We may think our attention and service to clients is premium, but I guarantee it can be improved. Look at the different areas of service provided to clients and prospects at all stages of the sales cycle and service level agreement. There are times where the sales or client management teams are very attentive in the beginning, and then service and touch points slowly decline. There may also be greater focus and attention given by certain members of the organization, only to be treated with less care by others in another piece of the process.
How much accountability is there with every team member? Is anyone skipping levels of service because they think it’s not their responsibility? Are you delivering on all promises made? Is there full commitment to the plan? Are you making it simple for your clients and customers to understand? Are you following through on all requests, being agile where necessary?
Examine every touch point, online and in person, to ensure world-class customer service.
In a study done by Salesforce, 96% of executives cited a lack of collaboration or ineffective communications for workplace failures. Competition exists not only in the marketplace, but also inside our own company walls. Silo mentality and a lack of knowledge sharing lead to redundant activities, reinvention, and time lost. Innovation occurs when we break away from ourselves and share ideas openly so they can be built upon and grow beyond our own boundaries.
“Our heritage and ideals, our code and standards – the things we live by and teach our children – are preserved or diminished by how freely we exchange ideas and feelings.” — Walt Disney
Look for new ways to collaborate with other teams, other parts of the organization, and maybe external groups. It’s beneficial for both sides and can establish a culture of openness and transparency.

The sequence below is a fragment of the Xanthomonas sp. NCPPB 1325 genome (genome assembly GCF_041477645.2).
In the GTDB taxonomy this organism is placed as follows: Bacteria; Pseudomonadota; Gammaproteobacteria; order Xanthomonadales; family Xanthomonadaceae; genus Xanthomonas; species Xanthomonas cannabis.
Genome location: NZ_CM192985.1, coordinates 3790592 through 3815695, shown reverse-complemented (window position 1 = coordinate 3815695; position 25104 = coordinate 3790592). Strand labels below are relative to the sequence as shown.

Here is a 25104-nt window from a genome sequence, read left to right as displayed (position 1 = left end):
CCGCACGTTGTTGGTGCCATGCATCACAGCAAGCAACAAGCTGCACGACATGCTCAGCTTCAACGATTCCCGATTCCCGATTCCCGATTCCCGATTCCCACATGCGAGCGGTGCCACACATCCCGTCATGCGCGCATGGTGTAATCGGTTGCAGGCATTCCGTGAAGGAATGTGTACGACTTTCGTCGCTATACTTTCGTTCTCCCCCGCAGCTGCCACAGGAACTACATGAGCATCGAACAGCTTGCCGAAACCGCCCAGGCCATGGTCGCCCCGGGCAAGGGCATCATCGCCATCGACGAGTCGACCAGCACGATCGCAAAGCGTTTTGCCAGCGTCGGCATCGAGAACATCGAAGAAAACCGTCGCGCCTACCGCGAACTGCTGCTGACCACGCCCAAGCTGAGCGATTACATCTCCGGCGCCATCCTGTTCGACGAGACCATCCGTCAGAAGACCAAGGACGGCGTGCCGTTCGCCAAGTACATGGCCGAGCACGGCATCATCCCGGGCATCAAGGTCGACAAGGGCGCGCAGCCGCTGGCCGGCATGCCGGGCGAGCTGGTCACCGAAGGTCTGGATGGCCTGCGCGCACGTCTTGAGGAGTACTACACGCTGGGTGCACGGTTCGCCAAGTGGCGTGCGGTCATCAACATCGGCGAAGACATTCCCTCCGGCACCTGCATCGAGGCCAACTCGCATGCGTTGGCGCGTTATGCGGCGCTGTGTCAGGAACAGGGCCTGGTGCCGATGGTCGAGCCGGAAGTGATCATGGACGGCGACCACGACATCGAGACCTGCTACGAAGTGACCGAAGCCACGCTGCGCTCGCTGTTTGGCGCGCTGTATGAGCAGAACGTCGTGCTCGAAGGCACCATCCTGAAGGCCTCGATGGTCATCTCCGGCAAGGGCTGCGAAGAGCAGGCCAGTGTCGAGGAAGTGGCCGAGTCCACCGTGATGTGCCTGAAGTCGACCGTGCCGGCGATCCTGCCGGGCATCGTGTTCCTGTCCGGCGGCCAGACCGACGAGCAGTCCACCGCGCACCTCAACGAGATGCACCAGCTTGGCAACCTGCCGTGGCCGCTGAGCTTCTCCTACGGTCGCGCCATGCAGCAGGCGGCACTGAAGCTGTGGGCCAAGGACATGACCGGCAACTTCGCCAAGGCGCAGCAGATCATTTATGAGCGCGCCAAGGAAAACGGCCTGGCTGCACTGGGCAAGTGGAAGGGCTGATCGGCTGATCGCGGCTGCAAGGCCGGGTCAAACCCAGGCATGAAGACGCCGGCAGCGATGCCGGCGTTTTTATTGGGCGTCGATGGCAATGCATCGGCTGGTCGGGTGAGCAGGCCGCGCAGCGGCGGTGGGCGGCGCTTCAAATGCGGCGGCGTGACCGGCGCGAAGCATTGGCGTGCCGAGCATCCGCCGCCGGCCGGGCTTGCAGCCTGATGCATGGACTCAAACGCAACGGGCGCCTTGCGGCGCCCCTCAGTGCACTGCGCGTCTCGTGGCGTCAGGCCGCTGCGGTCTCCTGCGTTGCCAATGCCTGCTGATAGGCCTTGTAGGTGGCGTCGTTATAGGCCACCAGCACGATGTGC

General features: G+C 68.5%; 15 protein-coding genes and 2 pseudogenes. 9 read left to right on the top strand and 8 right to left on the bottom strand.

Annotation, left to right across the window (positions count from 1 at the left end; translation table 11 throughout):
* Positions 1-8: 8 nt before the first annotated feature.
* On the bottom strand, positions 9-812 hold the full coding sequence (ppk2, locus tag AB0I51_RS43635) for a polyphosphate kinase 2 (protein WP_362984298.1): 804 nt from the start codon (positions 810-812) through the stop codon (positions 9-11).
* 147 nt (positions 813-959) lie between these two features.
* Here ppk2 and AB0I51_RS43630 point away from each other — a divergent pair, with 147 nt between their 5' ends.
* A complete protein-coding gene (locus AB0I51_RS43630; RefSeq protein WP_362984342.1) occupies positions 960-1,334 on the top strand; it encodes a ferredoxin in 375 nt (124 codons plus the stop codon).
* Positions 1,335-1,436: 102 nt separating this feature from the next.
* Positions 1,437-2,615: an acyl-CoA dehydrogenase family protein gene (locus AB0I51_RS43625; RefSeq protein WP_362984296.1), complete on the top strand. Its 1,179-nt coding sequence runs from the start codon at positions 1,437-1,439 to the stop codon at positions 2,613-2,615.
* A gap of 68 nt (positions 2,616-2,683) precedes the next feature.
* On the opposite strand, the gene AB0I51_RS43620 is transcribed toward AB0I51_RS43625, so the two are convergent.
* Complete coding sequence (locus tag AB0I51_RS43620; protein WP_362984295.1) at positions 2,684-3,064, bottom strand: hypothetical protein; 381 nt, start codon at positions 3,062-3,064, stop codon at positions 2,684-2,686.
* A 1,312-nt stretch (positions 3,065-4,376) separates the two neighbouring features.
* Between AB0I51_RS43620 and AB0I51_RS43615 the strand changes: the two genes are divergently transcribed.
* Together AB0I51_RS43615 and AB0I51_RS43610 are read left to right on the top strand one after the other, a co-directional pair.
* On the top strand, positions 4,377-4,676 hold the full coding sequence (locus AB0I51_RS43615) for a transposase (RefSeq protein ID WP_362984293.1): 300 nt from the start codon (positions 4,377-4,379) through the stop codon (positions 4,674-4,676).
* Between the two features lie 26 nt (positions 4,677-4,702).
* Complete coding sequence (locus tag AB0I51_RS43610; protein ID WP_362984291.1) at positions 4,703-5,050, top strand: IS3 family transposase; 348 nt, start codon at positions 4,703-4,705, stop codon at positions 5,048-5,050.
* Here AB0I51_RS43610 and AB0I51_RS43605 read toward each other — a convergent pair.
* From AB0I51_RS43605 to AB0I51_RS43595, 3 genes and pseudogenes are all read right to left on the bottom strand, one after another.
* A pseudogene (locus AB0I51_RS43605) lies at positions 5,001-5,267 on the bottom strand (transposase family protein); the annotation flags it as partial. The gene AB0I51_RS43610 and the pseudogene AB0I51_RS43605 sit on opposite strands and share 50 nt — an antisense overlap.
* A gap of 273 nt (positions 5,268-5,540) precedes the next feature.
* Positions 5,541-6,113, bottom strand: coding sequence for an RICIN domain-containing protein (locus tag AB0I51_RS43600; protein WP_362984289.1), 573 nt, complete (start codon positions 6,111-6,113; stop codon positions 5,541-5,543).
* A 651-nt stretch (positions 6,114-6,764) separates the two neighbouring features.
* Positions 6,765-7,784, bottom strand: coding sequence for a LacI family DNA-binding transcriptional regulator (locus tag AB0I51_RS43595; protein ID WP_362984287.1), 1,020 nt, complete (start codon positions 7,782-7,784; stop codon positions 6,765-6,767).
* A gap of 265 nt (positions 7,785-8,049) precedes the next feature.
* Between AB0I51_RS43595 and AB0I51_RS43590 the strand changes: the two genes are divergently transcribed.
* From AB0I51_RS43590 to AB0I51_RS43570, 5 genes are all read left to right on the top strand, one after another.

Beyond just collaborating, instill ground rules of listening to all ideas, allowing diversity of thought, skills, and people, and sharing this model and it’s successes with others to drive new collaborative teams and projects.
I’d be remiss if I didn’t stress the critical need to raise the standards in our communication efforts.
How, when, where, how often, and what we communicate about are baseline elements of any good communications program. Far too often, however, it’s left only to the communications arm of the organization. The reality is that companies with strong communications marks have a culture where the efforts to communicate effectively are integrated into every layer of the organization, into every role, and individuals are measured against it.
While core messaging is mostly formally drafted and delivered by executive leadership and communications experts, it is up to every individual to take ownership of their part in the cascade of communications and be accountable to maintain a regular cadence of information and messages.
Where can you up your game with communications? How do your teams, clients, vendors, or professional networks communicate best? Can you share information or news more often or with greater clarity to the audiences you serve? Is a phone call or in-person meeting better than an email? Are you being transparent in what you are sharing? Do you ensure time and process for two-way communications? Are your messages being heard and is appropriate action being taken?
As the New Year approaches, I look forward to the opportunity for a fresh start and to up my own game across my professional and personal life. I hope to look for new ways to hold myself accountable and to capture and track my own successes. I plan to set new standards and incrementally increase those when and where appropriate. What will you be doing to raise your standards? Is there one core area you hope to focus on more than any others? How do you plan to raise the bar?
Image Credit: ©iStock.com/RomoloTavani